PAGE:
I think the worst thing anyone could do is talk themselves out of feeling what they feel. Nothing good comes from repressed feelings and emotions. It’s going to be hard, but lean on the people you have around you.

Are you a feminist?
I would say yes, though I don’t think I’ve ever assigned that word to it. I would say yes in that, “Do I feel the sexes should be equal?” Absolutely. But even more so than that, I feel very strongly that women are so powerful and we do ourselves a disservice when we attack one another. We’re all guilty of seeing a woman and judging her, playing the comparison game, which is the most dangerous thing we can do. I feel strongly that we should be more kind to each other, and band together.

Have you ever had an unhealthy relationship?
Unfortunately, yes. To be in a relationship means trusting another person with your wellbeing and it’s unfortunate that, that trust is misplaced at times.

You mean, trusting the wrong the person.
Yeah, giving too much effort and energy into something deep down you know isn’t the best situation for you. Hoping you can fix it, or they’ll change. Or even worse, thinking that it’s your fault.

Did you think it was your fault?
At times, yes I did.

What made you realize it wasn’t?
I had seen a friend I hadn’t seen in a while and shared with her a fight that this person and me were having at the time. Watching her reaction, a non-bias reaction that came from a place of love and support for me, was eye opening to what I had justified in this relationship.

When you care about something, it’s amazing what you will convince yourself is okay behavior.

Do you have any role models that have helped you grow as a person? Tell me about them.
Absolutely. My Mom, first and foremost, is the kindest most compassionate woman I’ve ever met. Those two traits are two I try to live everyday. My husband, for sweeping me off my feet and showing me the love that I deserve. And then I’d I have a really great close group of girlfriends that do a phenomenal job of empowering, listening, and encouraging one another.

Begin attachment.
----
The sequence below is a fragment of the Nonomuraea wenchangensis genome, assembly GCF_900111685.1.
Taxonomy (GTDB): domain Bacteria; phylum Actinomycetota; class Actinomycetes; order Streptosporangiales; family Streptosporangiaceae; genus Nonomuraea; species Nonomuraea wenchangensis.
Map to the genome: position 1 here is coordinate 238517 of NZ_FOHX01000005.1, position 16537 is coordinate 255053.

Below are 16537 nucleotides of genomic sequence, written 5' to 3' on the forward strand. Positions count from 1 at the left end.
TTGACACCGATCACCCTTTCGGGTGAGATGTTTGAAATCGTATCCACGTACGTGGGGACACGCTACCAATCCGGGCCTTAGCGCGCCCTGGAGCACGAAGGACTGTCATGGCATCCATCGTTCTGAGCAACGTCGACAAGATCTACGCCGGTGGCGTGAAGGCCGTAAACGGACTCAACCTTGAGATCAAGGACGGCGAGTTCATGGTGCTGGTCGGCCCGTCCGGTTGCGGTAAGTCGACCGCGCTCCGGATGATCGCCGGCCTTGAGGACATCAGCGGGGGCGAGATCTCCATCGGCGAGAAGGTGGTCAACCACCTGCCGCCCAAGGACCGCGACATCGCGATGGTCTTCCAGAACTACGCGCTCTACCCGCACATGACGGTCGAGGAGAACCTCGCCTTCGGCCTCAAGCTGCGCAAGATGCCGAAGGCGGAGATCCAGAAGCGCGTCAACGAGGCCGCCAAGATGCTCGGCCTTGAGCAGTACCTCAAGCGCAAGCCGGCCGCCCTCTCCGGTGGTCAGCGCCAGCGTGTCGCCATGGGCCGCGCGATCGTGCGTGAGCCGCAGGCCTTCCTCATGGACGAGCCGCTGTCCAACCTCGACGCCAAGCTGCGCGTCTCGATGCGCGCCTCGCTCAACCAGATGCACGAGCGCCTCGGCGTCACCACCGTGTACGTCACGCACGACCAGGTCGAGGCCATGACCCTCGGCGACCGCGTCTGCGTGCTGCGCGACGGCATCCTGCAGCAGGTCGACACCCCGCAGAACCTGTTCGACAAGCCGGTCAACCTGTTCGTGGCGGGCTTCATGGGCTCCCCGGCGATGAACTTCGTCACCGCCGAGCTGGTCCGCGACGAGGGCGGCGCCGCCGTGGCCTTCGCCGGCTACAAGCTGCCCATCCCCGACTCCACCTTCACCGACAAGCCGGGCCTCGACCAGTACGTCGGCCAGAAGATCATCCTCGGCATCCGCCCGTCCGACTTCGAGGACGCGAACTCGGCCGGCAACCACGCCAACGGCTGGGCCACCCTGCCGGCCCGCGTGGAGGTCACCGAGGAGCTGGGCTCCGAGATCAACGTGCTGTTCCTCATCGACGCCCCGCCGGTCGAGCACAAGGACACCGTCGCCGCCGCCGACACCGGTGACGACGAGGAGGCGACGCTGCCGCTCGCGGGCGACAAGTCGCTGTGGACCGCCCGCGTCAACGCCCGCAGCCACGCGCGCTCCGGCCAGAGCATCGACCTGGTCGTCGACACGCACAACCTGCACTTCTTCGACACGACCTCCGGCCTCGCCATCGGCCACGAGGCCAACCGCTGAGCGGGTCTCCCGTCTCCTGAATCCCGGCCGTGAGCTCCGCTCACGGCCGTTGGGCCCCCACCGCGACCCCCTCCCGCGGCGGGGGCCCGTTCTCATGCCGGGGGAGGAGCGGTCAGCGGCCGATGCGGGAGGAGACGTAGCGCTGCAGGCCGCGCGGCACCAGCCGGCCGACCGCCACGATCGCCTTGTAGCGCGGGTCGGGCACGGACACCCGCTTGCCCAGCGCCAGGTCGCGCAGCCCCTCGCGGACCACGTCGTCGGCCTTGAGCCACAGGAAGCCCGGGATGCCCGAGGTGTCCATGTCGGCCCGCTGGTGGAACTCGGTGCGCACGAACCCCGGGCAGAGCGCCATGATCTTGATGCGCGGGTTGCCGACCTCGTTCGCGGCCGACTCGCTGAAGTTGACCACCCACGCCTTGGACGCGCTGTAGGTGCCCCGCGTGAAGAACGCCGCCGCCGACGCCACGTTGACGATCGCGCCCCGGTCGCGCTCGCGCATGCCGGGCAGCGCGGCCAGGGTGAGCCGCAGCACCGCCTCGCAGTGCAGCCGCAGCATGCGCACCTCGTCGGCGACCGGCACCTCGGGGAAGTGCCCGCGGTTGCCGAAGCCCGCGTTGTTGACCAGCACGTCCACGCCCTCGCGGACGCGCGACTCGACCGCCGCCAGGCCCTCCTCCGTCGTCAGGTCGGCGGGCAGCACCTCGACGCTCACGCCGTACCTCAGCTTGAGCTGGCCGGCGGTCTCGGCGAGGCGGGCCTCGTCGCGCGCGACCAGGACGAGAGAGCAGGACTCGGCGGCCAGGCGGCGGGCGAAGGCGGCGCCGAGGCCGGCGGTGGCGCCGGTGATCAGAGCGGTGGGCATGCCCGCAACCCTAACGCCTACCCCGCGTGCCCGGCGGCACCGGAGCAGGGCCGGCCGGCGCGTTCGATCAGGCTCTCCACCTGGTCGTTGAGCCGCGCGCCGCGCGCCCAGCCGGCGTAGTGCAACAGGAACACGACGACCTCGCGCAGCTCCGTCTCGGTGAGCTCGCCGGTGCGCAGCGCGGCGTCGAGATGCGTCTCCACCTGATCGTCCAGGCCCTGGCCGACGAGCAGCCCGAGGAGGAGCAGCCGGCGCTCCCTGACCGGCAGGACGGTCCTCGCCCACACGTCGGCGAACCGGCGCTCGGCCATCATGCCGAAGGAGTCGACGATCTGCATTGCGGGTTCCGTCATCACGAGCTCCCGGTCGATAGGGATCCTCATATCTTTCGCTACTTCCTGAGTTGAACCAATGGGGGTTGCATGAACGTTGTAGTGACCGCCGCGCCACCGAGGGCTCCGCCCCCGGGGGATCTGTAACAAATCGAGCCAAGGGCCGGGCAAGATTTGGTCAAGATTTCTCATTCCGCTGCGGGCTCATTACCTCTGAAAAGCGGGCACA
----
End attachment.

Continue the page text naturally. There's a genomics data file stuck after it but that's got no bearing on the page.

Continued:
Good friends are priceless.
Yeah, it’s total girl power stuff. But I mean, it’s so important though.

We often poke fun at girl power as this dainty feminine joke, but in reality is a bonding mechanism for women to empower each other with.

Is there any last message you’d like to leave with the audience?
Be kind to others but most of all yourself. In her TED Talk, I think Brene Brown says something like, “You are worthy of love and belonging. No matter what.” That. Just, that. 

I Woke Up Like This #027

Discrimination runs high in this country. 

Most of us are born into the bodies we want to be in. 
We are sexually attracted to the opposite sex.
We only love one person at a time.
If we're women, we are femme. 
Men, we are masculine. 

But the minute you break any of these cardinal rules...you're now sentenced to discrimination and judgement by society. 
You can no longer walk down that mountain town road with your partner, because the men walking on the opposite side of the road are spitting hateful slurs because you're partner is the same sex. You have to live in fear that someday, someone might not just run their mouth but instead after you. 

See, it's not always extreme either. It can be everyday things, like your parents refusing to acknowledge the right pronouns you prefer as a trans-woman. Sometimes you spend days just desperately wondering why you are the way you are. You wonder why, while it hurts nobody, your sexuality is so important to others.

And not only that but the legal discrimination. 
No, you cannot get married. 
No, you cannot adopt a child without jumping through hoops
--even after seventeen years together. 
No, you won't get this job. 

You pay taxes, you donate your money to charity, you go to church, you've never stolen a dime, never had a parking ticket, never touched drugs or committed a crime...yet you're treated like a criminal because you love someone that's "unconventional" to the rest of the world. 

These things, these horrible things, are endured everyday by the LGBT community. For as long as I can remember, I've fought for their rights and to end discrimination. It pained me to hear this woman's story. The fear she felt, simply by holding her partners hand in public, shook me to the core. 

Can you imagine feeling that way?
Knowing that simply holding someones hand could not only get you dirty looks but threaten your life? 
To know that hatred that strong exists, it breaks my heart. 
This set is for every LGBT reader out there who is struggling right now. 
No matter what you identify as, you have every right to exist and be happy on this planet.
You are beautiful, handsome, fierce, passionate, and strong.

Be Kind to Yourself,